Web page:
The hours of deep night slid by and my frustration mounted, worried that my single point of light would melt away in the approaching daylight if the answer didn’t come soon. I felt like Tantalus; so near yet so far. It was excruciating.
Why had George uttered this profundity in the first place, I asked myself. Was he some preppie prophet of the New Age who had the final answer to the world’s ills, but first the world would have to decipher his mysterious message, the true meaning of “a thousand points of light”? Why was I chosen to be his instrument of revelation? Why would I have to be the one to release Dukakis from the torment of this conundrum?
The night wore on and I was growing desperate. The little point of light taunted me; it almost seemed to be laughing at my struggle. Maybe it’s something altogether different, I thought; maybe a UFO, maybe not the Bush mystery at all. I debated getting up and throwing open the drape to see if Speilberg was shooting a movie outside. But I dared not because the little point of light might not return. I remained convinced that the meaning of the other 999 points of light lay in the one on my ceiling. I needed to try something else to get the answer, and soon.
Bush is president now, I pondered; maybe the answer lay there, in his deeds since occupying the Oval Office. So I began to review his policies and accomplishments since his inauguration. The budget, I thought, maybe the answer is in his budget for the nation. Were there any points of light in that? No, nothing I could see, only a little snipping here, a little addition there, nothing different or definite, nothing like some brilliant plan to reduce the deficit—now that would use up a few points of light. But there was nothing.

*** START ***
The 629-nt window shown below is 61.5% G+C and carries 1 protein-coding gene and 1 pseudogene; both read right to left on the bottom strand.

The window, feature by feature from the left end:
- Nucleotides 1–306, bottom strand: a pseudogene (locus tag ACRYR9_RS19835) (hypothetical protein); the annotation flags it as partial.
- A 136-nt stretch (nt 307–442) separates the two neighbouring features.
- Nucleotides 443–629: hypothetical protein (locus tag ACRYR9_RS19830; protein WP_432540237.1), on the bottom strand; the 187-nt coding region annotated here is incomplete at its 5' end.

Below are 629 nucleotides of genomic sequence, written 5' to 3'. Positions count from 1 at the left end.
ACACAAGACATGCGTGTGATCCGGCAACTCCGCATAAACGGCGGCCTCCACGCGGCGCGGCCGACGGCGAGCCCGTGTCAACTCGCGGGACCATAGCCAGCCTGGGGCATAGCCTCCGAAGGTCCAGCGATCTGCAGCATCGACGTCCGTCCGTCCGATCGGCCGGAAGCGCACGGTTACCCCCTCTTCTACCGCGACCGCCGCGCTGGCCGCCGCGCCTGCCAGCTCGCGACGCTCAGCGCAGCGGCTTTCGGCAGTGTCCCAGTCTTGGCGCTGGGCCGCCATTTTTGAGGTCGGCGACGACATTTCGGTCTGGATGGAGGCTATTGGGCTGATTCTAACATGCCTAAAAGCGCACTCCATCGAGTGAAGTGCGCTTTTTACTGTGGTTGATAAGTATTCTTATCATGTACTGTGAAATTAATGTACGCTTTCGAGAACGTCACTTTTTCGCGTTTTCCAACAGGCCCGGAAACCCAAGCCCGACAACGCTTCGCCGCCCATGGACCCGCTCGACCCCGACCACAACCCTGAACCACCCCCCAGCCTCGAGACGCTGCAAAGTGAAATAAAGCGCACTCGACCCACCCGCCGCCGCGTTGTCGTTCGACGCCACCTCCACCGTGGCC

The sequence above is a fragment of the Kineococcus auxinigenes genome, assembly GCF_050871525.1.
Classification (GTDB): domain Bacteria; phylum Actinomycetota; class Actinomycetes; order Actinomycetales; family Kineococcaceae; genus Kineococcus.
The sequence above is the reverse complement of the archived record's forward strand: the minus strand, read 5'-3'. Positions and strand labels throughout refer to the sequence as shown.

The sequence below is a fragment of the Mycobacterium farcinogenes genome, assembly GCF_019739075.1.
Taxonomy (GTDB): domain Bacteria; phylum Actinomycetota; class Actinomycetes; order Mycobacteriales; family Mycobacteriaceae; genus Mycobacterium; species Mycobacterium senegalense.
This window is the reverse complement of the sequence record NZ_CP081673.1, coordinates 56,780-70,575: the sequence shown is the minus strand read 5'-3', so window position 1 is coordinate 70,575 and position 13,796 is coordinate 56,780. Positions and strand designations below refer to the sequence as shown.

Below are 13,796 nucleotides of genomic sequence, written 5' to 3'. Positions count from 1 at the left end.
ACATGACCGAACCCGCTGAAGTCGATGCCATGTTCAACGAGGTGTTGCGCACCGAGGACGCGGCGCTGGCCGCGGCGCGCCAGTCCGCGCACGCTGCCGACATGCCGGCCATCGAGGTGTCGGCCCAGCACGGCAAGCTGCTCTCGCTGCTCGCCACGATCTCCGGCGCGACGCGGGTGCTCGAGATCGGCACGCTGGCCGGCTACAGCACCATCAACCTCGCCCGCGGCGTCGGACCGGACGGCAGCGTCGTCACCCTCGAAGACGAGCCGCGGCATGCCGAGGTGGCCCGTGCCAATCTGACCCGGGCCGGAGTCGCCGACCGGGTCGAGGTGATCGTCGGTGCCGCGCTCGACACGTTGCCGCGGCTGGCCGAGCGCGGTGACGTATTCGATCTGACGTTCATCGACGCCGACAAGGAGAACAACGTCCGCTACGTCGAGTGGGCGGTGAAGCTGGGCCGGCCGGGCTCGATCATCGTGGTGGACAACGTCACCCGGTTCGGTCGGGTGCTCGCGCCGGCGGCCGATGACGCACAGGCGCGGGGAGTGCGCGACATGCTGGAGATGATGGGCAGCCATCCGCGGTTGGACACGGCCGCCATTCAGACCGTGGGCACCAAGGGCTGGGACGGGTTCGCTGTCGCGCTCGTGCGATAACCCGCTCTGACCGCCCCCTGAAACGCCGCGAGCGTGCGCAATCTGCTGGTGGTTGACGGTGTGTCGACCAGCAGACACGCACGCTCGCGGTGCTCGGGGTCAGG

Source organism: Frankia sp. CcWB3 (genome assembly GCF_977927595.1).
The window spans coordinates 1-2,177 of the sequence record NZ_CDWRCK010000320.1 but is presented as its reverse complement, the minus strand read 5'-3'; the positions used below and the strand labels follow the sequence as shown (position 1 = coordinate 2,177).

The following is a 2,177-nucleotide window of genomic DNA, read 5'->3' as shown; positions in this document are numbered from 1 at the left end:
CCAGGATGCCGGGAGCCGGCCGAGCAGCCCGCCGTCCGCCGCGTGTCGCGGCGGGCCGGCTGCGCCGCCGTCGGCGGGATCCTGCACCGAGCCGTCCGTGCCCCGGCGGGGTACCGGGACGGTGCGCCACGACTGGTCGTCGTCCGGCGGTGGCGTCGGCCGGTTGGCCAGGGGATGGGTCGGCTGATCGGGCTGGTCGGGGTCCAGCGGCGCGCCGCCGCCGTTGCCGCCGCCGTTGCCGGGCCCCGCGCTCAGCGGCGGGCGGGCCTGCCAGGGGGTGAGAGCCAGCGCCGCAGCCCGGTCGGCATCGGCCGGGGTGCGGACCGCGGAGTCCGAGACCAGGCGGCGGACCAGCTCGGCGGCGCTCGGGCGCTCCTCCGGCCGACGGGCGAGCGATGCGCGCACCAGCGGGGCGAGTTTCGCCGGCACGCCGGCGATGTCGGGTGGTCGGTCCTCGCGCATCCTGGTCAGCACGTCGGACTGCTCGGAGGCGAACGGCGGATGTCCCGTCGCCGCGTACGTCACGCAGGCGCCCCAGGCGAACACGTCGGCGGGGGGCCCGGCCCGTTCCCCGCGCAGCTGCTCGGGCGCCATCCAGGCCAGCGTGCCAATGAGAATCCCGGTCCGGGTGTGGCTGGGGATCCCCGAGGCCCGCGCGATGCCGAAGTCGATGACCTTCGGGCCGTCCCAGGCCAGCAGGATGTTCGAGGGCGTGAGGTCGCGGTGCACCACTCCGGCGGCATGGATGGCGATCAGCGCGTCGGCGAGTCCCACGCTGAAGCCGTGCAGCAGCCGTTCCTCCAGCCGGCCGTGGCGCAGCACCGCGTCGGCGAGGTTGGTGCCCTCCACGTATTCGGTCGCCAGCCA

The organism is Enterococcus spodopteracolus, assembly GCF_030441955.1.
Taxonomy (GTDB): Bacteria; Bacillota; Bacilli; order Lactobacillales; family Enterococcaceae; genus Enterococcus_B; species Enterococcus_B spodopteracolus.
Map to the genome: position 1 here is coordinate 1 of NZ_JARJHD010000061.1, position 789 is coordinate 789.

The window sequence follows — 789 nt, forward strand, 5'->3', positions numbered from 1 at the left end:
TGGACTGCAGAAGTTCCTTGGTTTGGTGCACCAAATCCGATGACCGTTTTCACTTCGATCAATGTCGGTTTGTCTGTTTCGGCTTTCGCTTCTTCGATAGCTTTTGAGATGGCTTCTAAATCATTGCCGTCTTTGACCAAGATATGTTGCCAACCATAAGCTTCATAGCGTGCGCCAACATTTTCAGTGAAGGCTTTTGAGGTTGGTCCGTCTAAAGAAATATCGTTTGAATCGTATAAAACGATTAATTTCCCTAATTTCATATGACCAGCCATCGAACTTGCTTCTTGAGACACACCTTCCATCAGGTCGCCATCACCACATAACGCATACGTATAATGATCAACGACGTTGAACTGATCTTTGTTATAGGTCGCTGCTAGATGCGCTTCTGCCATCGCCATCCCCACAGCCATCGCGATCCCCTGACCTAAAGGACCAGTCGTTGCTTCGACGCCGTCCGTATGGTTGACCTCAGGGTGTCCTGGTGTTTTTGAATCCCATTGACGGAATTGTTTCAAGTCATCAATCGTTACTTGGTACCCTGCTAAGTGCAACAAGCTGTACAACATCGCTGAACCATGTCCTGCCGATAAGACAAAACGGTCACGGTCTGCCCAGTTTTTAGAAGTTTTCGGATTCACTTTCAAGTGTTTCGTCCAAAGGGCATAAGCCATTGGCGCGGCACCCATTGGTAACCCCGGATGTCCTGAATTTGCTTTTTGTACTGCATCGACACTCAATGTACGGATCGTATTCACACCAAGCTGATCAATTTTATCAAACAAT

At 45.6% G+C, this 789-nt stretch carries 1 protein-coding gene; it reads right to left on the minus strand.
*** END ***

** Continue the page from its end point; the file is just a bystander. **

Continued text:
Maybe there is a clue in his policy on drugs; that problem could use a few points of light. But nothing special there either, a drug czar, a bit more money and a lot more platitudes. Just more of the same, and no points of light.
Crime? I tried that one, too. George was going to rid the world of the Willie Hortons, I remembered. Another dead end. In fact, George hasn’t much enthusiasm for ridding the nation of automatic rifles, or “hunting rifles,” as he calls them.
I tried foreign policy as well; but there doesn’t seem to be one. No policies, no points of light.
It was becoming maddening. The point of light hovered overhead, but I could hear the church bells of Paris. Morning was only minutes away now. The point of light would be gone soon, and with it my chance a place in history! I was exhausted, mentally, physically and spiritually. I could do nothing but mindlessly stare at the little point of light.
Then! What was that? It appeared to move. Yes, it was definitely moving. The little point of light was trying to tell me something. What? “Talk to me, little point of light,” I pleaded, “talk to me!”
Finally the answer was mine. Did the little point of light talk to me? No, not actually. No, but some inspiration sent me to my old Psychology 101 book, to the section about optical illusions. It told me that a single point of light when stared at in the dark, will appear to move. But the movement is only an illusion. That was the answer: Nothing is Moving!
So now I had the answer, although I didn’t feel much better for knowing it. By George, I thought, as a president that guy is one helluva psychologist. He sure had me fooled with those “thousand points of light.”
I picked up the phone and dialed Dukakis.
“Hello, Mike?” Is that you? How’s Kitty doing? Great! . . . Listen, Mike, are you sitting down . . .?”
©1989, ©2004, James A. Clapp (UrbisMedia Ltd. Pub. 1.6.2004)
Radio Essay No. 44, Aired KPBS-FM, July 27, 1989